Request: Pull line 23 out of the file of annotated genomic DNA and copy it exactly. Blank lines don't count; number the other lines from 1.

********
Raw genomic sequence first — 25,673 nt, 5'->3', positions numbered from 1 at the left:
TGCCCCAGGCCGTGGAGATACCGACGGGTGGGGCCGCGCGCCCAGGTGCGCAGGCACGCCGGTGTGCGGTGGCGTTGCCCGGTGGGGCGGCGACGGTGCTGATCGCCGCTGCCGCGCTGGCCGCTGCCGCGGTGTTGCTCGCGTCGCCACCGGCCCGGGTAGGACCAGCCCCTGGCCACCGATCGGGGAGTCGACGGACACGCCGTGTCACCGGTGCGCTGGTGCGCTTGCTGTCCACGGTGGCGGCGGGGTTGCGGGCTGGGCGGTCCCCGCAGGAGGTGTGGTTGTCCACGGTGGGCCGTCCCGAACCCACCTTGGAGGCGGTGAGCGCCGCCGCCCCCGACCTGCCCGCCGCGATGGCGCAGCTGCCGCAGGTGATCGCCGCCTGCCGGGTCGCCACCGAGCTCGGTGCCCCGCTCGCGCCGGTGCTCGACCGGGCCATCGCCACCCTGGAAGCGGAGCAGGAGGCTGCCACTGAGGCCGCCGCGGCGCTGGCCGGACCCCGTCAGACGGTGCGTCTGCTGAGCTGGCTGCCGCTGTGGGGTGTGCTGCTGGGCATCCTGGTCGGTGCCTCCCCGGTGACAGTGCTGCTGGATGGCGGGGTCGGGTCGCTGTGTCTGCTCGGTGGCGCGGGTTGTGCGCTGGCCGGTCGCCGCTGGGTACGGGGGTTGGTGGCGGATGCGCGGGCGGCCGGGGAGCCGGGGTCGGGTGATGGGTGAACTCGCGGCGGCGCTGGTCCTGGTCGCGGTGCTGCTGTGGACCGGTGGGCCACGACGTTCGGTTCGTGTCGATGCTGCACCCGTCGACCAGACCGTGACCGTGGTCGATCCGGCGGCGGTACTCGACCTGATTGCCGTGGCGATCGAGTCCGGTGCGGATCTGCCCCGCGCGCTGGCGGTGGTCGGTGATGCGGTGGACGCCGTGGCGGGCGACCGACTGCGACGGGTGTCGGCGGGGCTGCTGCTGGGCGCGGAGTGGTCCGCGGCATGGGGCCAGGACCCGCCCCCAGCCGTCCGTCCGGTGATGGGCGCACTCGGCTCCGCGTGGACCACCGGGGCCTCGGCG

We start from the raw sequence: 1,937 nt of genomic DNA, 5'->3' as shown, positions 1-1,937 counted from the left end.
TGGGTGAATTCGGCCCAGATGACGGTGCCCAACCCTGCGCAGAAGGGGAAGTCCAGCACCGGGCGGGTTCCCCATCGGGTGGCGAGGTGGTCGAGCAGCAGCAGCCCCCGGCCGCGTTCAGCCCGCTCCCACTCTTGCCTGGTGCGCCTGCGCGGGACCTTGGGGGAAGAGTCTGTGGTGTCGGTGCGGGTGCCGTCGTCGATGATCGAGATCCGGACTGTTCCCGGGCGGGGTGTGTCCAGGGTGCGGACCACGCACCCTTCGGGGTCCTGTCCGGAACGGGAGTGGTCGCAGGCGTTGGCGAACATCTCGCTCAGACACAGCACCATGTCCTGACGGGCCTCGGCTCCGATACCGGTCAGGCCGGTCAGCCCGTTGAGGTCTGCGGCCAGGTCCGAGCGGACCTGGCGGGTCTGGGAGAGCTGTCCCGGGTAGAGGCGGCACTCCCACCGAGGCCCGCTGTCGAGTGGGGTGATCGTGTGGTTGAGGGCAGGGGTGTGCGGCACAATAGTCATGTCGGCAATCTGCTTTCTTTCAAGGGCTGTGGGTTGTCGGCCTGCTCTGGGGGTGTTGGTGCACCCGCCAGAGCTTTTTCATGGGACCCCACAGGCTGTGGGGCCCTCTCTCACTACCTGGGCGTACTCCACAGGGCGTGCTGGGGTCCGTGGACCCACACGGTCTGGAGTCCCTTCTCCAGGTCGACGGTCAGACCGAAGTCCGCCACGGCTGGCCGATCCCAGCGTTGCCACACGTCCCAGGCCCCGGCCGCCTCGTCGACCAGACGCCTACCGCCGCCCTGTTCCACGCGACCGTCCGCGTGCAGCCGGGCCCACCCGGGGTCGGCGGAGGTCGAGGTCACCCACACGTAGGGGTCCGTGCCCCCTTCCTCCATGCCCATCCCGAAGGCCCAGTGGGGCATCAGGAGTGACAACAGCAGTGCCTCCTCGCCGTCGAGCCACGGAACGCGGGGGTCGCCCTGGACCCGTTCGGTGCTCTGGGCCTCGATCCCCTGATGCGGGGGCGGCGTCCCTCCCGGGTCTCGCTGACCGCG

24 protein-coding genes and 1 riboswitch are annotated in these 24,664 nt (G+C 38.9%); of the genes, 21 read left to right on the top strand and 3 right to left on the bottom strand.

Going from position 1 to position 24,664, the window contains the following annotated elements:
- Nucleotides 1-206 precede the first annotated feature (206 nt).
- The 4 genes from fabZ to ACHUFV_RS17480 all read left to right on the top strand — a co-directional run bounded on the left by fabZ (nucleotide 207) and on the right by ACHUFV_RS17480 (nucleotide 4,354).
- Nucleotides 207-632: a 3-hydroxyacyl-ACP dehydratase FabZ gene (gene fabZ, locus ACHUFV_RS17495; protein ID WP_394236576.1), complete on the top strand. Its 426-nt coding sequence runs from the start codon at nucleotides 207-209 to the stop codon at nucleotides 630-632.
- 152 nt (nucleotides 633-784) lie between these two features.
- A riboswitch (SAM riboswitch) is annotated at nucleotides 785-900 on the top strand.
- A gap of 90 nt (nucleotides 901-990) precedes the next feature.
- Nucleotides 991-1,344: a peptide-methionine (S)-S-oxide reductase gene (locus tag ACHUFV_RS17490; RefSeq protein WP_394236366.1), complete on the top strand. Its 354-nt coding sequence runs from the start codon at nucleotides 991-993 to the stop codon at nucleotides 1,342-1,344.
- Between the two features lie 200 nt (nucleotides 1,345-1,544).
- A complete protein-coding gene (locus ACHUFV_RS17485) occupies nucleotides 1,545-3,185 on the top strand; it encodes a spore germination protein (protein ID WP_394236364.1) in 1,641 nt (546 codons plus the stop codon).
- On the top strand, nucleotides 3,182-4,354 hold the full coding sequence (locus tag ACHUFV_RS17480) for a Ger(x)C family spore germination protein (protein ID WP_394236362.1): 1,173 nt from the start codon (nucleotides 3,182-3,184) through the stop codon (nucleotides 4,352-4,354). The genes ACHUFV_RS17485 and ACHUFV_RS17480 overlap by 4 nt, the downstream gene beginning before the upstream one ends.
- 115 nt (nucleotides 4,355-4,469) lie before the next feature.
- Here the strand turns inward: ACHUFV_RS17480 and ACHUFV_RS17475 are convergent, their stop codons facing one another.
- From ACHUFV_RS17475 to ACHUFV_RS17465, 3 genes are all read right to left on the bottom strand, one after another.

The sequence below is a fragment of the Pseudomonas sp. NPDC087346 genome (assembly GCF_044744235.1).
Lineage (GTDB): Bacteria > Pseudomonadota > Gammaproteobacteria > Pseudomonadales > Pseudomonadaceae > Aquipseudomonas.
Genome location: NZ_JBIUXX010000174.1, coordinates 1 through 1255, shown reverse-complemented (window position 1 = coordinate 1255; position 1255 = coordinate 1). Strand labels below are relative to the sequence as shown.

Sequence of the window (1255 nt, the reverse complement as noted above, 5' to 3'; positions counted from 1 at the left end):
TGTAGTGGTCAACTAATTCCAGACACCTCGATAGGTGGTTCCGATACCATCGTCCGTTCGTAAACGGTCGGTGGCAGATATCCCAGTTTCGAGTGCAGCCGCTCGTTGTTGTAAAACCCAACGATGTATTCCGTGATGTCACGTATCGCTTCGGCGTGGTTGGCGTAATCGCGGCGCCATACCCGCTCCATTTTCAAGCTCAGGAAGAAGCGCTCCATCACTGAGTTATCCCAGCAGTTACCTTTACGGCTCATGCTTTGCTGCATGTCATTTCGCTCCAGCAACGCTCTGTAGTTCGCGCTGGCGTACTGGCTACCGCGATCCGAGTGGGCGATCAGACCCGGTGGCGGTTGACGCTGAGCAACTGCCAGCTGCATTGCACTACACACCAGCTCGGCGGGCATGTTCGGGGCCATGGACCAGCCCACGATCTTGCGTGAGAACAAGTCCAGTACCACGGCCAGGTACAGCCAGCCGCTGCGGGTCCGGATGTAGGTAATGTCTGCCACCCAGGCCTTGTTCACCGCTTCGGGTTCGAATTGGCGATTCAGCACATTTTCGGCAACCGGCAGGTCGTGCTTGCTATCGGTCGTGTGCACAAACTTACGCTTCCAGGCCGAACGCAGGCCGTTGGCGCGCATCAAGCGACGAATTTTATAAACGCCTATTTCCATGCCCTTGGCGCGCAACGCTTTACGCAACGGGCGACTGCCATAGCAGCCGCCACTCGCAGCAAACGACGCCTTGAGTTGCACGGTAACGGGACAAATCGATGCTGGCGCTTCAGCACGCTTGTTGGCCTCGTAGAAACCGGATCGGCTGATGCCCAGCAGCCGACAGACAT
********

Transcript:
Sequence of the window (1255 nt, the reverse complement as noted above, 5' to 3'; positions counted from 1 at the left end):